Psalm 88 is one of those unique psalms that leave the reader hanging. At the outset is the proclamation: “Lord, you are the God who saves me;” but, it quickly bores down into the pit of despair. I would suggest that it is when the reason for despair is assessed, that is when healing can begin.
This is one of those psalms where you keep waiting for the u-turn where the author realizes that his words are getting dark and kind-of scary so he quickly remembers the Lord’s faithfulness and ends on a positive note.
Not so with this psalm. This one does not come up for air or let up in its descent. Note the final words: “darkness is my closest friend.” It is not one that we would find in a hymnal or in our worship service: “Turn in your hymnals to Psalm 88.” I don’t think so!
So, what is the purpose of such a psalm?
My takeaway is that this psalm recognizes that we sometimes face situations in life that are truly without remedy, that press our coping skills beyond their limits and that defy solutions. It is at times like this that we need to assess the extent of the damage and the harm that has been done. It is a time when we evaluate our own role in the circumstances and face them head-on. Our own emotional reactions–and the reactions of those around us–also need to be confronted and appreciated.
It is a time to face the truths of life without platitudes, flippant analyses or dream-world denial.
As a coping skill, denial is an important tool for buffering us from the harshness of sudden calamity or devastating, sudden loss. But, at some time, the stark reality must be confronted and processed as our coping skills and our core beliefs and principles are tested and preparing for the arduous road ahead.
Friends and family often feel uncomfortable with those realities as well and they empathize enough to know that they wish to make the suffering get better or go away. So, simple platitudes such as “it will all work out” and “look on the bright side” are almost hurtful, in spite of the best of intentions. It is at times like this that people feel the need to offer unsolicited advice or counter-intuitive remedies that worked for their uncle or that they read about in the latest tabloid.
There comes a time, however, when you simply have to call a trusted friend to let them know to check in on you at the end of the day. It is a time to deal with the reality. So, you lock the door, turn off the phone, pull the shades, call in sick and bury your face in a pillow, screaming at the top of your lungs or punching the daylights out of a punching bag.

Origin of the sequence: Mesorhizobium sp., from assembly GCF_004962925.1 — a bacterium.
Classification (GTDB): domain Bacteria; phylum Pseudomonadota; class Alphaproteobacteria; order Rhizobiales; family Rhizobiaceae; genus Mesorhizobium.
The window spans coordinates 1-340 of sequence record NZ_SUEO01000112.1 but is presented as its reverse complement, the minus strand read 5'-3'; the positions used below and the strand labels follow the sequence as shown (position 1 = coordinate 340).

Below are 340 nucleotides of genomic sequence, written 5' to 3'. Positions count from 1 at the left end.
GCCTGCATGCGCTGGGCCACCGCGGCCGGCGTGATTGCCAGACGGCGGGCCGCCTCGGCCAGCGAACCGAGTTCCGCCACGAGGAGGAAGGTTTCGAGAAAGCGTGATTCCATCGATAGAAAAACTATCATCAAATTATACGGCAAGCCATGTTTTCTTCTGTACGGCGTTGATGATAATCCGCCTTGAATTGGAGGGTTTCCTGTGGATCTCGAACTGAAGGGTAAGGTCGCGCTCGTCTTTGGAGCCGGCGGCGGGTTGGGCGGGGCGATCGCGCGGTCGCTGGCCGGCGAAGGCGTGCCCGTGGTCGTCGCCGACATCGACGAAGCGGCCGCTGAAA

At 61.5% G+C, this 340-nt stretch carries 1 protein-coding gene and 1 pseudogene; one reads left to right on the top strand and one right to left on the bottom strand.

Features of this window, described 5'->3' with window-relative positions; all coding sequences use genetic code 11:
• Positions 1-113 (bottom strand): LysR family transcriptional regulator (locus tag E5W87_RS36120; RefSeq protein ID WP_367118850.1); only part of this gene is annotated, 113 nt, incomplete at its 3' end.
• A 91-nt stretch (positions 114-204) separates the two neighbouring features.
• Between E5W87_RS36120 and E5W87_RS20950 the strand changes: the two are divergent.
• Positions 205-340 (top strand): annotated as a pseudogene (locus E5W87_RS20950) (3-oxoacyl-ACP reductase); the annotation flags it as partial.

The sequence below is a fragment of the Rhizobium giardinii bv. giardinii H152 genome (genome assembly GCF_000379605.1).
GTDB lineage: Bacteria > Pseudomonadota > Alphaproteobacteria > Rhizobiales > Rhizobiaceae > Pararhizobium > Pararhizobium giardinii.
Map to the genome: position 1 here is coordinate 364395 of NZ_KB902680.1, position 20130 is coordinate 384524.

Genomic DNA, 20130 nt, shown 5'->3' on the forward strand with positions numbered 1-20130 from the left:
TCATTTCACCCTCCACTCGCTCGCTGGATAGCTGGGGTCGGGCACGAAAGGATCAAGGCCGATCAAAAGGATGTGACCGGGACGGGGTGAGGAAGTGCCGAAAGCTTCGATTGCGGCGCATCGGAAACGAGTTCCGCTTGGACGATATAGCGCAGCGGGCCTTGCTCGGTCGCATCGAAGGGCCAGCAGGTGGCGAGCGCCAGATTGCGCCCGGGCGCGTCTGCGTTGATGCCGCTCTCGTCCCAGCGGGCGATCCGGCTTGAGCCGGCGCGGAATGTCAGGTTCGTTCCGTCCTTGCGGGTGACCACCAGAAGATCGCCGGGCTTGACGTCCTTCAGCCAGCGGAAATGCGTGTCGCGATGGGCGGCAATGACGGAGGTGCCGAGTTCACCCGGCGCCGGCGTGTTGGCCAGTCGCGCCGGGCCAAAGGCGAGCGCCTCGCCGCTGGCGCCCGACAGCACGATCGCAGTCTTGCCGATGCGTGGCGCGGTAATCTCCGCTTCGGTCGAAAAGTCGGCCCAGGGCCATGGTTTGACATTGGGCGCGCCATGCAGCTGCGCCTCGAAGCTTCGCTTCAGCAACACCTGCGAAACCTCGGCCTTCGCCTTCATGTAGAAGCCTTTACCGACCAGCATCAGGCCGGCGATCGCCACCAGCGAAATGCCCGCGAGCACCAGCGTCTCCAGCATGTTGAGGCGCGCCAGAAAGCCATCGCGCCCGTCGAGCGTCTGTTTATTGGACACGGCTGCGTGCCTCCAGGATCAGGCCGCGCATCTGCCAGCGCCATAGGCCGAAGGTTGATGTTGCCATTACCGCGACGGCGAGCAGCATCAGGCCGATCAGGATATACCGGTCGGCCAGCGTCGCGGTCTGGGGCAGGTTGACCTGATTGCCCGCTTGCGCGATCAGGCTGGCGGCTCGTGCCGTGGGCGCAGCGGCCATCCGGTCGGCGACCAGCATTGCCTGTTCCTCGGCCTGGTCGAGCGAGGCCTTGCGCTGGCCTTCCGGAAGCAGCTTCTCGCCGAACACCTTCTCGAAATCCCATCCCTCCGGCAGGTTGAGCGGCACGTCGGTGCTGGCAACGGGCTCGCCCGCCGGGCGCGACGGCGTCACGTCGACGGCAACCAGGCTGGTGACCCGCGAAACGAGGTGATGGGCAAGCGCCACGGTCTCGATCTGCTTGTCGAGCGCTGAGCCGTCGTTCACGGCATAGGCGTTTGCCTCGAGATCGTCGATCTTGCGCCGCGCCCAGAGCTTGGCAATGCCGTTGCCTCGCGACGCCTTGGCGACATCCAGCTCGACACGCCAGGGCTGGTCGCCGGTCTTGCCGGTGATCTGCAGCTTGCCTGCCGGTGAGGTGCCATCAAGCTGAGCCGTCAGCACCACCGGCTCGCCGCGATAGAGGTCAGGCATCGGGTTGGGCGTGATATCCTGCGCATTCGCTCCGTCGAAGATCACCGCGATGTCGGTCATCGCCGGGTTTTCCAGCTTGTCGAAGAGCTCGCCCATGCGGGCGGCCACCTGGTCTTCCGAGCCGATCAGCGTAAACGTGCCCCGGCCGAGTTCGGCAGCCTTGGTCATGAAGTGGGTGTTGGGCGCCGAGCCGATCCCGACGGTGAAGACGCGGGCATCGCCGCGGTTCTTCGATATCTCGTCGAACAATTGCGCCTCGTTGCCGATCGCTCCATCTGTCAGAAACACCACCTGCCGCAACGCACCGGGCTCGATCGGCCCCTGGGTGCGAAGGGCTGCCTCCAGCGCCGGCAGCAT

It is a time when we are vulnerable to old vices that may seem to offer temporary relief, but, in the end they just delay and prolong the agony.
It can be a dangerous time when we just feel like giving up…
…but, it is an important time.
That’s when passages like Psalm 88 are important. Passages like this give us permission to grieve, to mourn and to complain about our circumstances. They open the door to an honest dialogue with God about our pain; He’s big enough to take it. The book of Lamentations is another helpful tool as the prophet Jeremiah weeps over the devastation of the glorious city of Jerusalem. Chapter 3 is especially helpful.
Then there are passages like Psalm 22 and its obvious connection to the crucifixion and the sense of betrayal, abject humiliation, suffering and emotional pain. With these passages we realize that, indeed, we are not alone.
The truth is that in our culture of pills for pain, marketing gimics that offer miracle cures for every ache, and la-la-land advice for complex, intractable, chronic problems, there are not many places for the lament and sorrow that comes with suffering. So many are forced to heal alone, realizing that no one around them truly understands while others wonder when they are going to “move on” and “get over it.”
How many times these occasions in life truly communicate to us who our real friends are…. When Job faced the ultimate in calamities in a short period of time, his three friends joined him in the book of Job, chapter 2:11-13:
11 When Job’s three friends…heard about all the troubles that had come upon him, they set out from their homes and met together by agreement to go and sympathize with him and comfort him.12 When they saw him from a distance, they could hardly recognize him; they began to weep aloud, and they tore their robes and sprinkled dust on their heads. 13 Then they sat on the ground with him for seven days and seven nights. No one said a word to him, because they saw how great his suffering was.
Seven days of compassionate silence is almost impossible today in our hurried culture of simple solutions to complex problems. But, I would maintain, Jobs friends did their best work when they joined him in his suffering and resisted the normal temptations to help. It was when they opened their mouths to fix him that God, Himself, judges their actions and acknowledges Job’s example. Had they allowed Job’s lament to stand on its own in chapter three, joining him in his anguish and sorrow, perhaps they could have actually been helpful. In chapter four, however, based upon their assumption that God does not allow bad things to happen to good people, they begin to answer the “Why?” question by assuming that Job must have done something terribly wrong. How else could such calamity happen to this man?
The truth is that there is no perfect life insurance plan that can rule out the horrible things that can happen to people, good or bad. In other words, while faith in God does promise a better life, it is not a guarantee for a trouble-free life. There are times when ‘better’ has to be understood in the midst of great tragedy and suffering and the challenge to juxtapose those realities together is where faith becomes real.